Weiss failed to realize that the toughness the Yankees sought in their prospects could be found in black ballplayers; players who craved to play in the majors just as much as pinstripers Mantle, Kubek, Henrich and others had in the past. For evidence of the determination of black major leaguers, according to Halberstam, one need look no further than the career of the Cardinals' Bob Gibson. 

"It was as if winning merely confirmed Gibson's role as a famous, admired, and well-paid professional athlete. Losing on the other hand threatened to reduce him to what he had once been, a poor, sickly black kid from the Omaha ghetto, always on the outside looking in." 

At first, the St. Louis Cardinals were hesitant about signing black players. August Busch, president of Anheuser-Busch and the owner of the Cardinals, was first and foremost a businessman. He had purchased the Cardinals to keep Milwaukee beer companies from buying the team and moving it to Wisconsin. 

Busch recognized that, in the modern age of television and media advertising, owning a major league baseball team could be financially beneficial to his brewing company. Likewise, he realized that black Americans drank his beer and if he had black players on the Cardinals it could increase his beer sales to black consumers. 

All For One...

Throughout the late 1950s and early 1960s, the Cardinals signed black players like Bill White (later the President of the National League), Curt Flood and Bob Gibson. Halberstam's October 1964 describes in great detail the hardships faced by black players, both in the minor and major leagues, and the impact it had on them: 

"What was especially hard about it, the black players believed, was that those who were supposed to be on your side—your teammates, and your manager—rarely were; the organization that was supposed to be behind them did not appreciate the ordeal they were experiencing. Baseball's executives had clearly decided that they needed black ballplayers in the game, that the talent was too great to ignore. But, the young blacks of that generation wondered, did they really belong? Were they really wanted? Or were they to come, make their contribution, and then be gone as quickly as possible when the game was over? They experienced a spiritual loneliness, a sense of being apart from those who were supposed to be teammates, and of doubting the loyalty of the men for whom they played." 

Nevertheless, by 1964, the Cardinals—both black and white—had come together as a team. Halberstam notes the close relationships that formed between the black players and the white players (in particular Tim McCarver and Ken Boyer). The Cardinals were a team that learned to stick together, especially in the face of the tirades and manipulations of their new general manager, Branch Rickey.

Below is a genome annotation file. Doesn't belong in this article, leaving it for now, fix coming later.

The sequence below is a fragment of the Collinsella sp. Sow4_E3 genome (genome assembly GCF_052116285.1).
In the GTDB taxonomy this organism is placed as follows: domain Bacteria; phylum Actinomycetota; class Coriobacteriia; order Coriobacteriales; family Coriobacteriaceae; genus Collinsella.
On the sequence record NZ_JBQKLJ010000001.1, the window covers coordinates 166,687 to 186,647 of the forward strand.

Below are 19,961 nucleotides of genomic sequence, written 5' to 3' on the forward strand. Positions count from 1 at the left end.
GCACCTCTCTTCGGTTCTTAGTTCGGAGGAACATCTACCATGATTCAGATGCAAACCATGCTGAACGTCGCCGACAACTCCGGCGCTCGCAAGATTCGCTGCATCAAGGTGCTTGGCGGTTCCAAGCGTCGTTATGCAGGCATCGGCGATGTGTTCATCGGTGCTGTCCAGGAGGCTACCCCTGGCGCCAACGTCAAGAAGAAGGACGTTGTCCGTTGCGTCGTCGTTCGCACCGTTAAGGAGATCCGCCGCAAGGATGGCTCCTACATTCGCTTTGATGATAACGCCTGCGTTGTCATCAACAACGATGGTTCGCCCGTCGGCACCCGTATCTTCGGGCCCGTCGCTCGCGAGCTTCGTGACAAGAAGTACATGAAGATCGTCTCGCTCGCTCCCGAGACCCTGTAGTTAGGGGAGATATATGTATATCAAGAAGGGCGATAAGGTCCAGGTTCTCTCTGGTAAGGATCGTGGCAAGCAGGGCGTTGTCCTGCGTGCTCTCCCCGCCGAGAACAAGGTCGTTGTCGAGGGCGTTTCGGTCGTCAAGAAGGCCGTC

WhiIe the Yankees—due to managerial mishandling, injuries and old age—were on the decline, the Cardinals were just developing into a cohesive unit. Labour negotiator Marvin Miller, while visiting various teams, quickly perceived a distinct atmosphere in the St. Louis clubhouse. "The players were more relaxed, more mature, and better integrated, black and white. The friendships among the players seemed to transcend racial lines, and Miller was especially struck by the fact that not only were the players friendly with each other, but their families were too." 

The Importance Of An Era 

Halberstam devotes much of October 1964 to the events, players, and owners that influenced the evolution of major league baseball during this time. Relying heavily on information gathered from the scouts and players involved, he emphasizes the impact that the increasing number of black players had on both the black and white baseball communities. This background—at once both sports history and socio-economic analysis— provides the reader with a thorough understanding of why the events both during the 1964 World Series and afterwards occurred as they did. 

David Halberstam's October 1964 is an entertaining and informative look at an era of dynamic change in baseball history. The struggles of early black players like Bob Gibson, Lou Brock, and Curt Flood are well documented. The inference is clearly drawn: their trials and tribulations made it possible for this generation of baseball fans to enjoy the exploits of players like Ken Griffey, Jr., Frank Thomas, and Joe Carter.